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  • Ikea Agrees To Pay Family $46M For The Death Of Their Toddler Crushed By A Dresser

    Since 2011, at least five other children have died in dresser tip-over accidents.
    by Kitty Elicay .
Ikea Agrees To Pay Family $46M For The Death Of Their Toddler Crushed By A Dresser
  • Swedish furniture giant Ikea has reached a settlement with an American family whose 2-year-old son died after a 70-pound dresser they bought from the furniture company fell on him.

    Ikea will pay Joleen and Craig Dudek $46 million, according to a report by The New York Times. Their child, Josef Dudek, passed away in May 2017 when one of Ikea’s Malm dressers toppled over at their family home and crushed him. He suffered from injuries that caused him to suffocate, according to the family's lawyers.

    “We miss him so much. He would be turning 5 years old this April,” the Dudeks said in a statement issued through their lawyer. “We never thought that a 2-year-old could cause a dresser just 30-inches high to topple over and suffocate him. It was only later that we learned that this dresser was unstable by design and did not meet safety standards and that this had happened to other little boys.”

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    According to an Ikea spokeswoman, the furniture company had “taken steps to raise awareness of the safety hazards of tip-overs.” They have also required safety training for their employees.

    “While no settlement can alter the tragic events that brought us here, for the sake of the family and all involved, we’re grateful that this litigation has reached a resolution,” said the Ikea spokeswoman. “We remain committed to working proactively and collaboratively to address this very important home safety issue. Again, we offer our deepest condolences.”

    In 2016, the furniture company recalled several children’s and adult chests and dressers over safety concerns. Since 2011, at least five other children have been killed by various models of the Malm dresser toppling over, according to the lawsuit.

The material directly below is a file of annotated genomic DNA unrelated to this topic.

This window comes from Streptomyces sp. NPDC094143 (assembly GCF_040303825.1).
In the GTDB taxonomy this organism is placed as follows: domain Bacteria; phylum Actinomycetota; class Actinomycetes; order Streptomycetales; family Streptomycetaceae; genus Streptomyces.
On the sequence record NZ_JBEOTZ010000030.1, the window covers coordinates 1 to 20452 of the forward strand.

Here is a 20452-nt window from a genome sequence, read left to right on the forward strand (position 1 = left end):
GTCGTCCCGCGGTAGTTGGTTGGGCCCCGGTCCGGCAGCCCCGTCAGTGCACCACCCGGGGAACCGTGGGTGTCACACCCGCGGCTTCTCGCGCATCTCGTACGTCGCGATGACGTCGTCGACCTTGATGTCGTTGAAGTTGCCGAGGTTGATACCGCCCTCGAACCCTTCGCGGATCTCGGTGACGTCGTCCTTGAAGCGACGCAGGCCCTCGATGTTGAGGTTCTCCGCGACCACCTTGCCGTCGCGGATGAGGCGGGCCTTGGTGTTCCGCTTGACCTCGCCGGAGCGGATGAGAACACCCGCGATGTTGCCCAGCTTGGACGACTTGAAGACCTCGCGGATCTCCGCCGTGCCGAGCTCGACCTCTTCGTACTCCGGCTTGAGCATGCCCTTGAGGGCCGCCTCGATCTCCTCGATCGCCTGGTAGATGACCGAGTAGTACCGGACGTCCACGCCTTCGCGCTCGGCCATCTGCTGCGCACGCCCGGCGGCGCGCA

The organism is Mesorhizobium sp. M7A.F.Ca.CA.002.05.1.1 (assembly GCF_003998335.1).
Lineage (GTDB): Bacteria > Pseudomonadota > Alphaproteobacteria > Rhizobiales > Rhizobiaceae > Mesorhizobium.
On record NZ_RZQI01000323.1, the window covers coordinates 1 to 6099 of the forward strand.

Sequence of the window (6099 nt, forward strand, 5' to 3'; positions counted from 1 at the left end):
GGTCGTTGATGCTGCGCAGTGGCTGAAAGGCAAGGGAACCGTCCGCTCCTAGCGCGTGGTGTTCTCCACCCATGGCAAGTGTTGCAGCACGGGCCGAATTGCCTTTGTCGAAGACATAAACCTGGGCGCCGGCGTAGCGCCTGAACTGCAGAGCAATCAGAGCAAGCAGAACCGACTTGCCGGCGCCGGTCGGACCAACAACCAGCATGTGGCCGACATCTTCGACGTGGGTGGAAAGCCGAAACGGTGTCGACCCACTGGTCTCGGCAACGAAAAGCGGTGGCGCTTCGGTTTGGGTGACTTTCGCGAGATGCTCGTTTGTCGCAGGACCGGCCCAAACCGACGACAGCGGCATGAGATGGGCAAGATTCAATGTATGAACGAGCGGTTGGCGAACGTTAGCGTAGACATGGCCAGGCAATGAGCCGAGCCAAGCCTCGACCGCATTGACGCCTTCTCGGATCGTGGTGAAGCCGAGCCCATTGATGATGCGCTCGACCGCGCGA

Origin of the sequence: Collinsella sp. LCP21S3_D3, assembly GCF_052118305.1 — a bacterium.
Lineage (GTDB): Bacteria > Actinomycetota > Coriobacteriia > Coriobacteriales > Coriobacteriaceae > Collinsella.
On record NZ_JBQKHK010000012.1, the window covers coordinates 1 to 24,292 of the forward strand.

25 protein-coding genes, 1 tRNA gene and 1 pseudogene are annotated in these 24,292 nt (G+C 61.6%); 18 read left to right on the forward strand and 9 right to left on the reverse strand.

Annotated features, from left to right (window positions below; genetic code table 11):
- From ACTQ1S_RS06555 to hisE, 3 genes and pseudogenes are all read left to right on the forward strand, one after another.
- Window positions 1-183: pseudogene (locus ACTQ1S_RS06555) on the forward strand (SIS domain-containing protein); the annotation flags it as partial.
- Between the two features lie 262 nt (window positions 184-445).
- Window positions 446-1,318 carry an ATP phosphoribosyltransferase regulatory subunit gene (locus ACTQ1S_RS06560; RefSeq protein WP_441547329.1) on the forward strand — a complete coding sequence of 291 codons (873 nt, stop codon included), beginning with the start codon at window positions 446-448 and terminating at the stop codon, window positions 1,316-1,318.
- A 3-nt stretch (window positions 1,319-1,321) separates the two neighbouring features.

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    “The recalled chests and dressers are unstable if they are not properly anchored to the wall, posing a serious tip-over and entrapment hazard that can result in death or injuries to children,” said Ikea. “Consumers should immediately stop using any recalled chest and drawer that is not properly anchored to the wall and place it into an area that children cannot access.”

    Elliot F. Kaye, the U.S. Consumer Product Safety Commission Chairman also issued a statement after the recall and warned parents of the dangers that come with having dressers at home.

    “Every two weeks a child in the U.S. is killed in a tip-over related incident involving furniture or TVs,” he said. “Those are tragic numbers.”

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    He urged families to act immediately if they think they have one of the recalled dressers. “It is simply too dangerous to have the recalled furniture in your home unanchored, especially if you have young children,” he said.

    Toddlers like to explore and are curious about anything and everything, so it’s important to childproof your home. Check for things around your home that can easily be tipped or knocked over and make sure furniture like dressers, bookshelves, and cabinets are secured to the wall.

    As much as you can, don’t leave your child unsupervised. Our little ones are prone to accidents so parents and guardians must always keep close watch. Don’t just leave them on their own.

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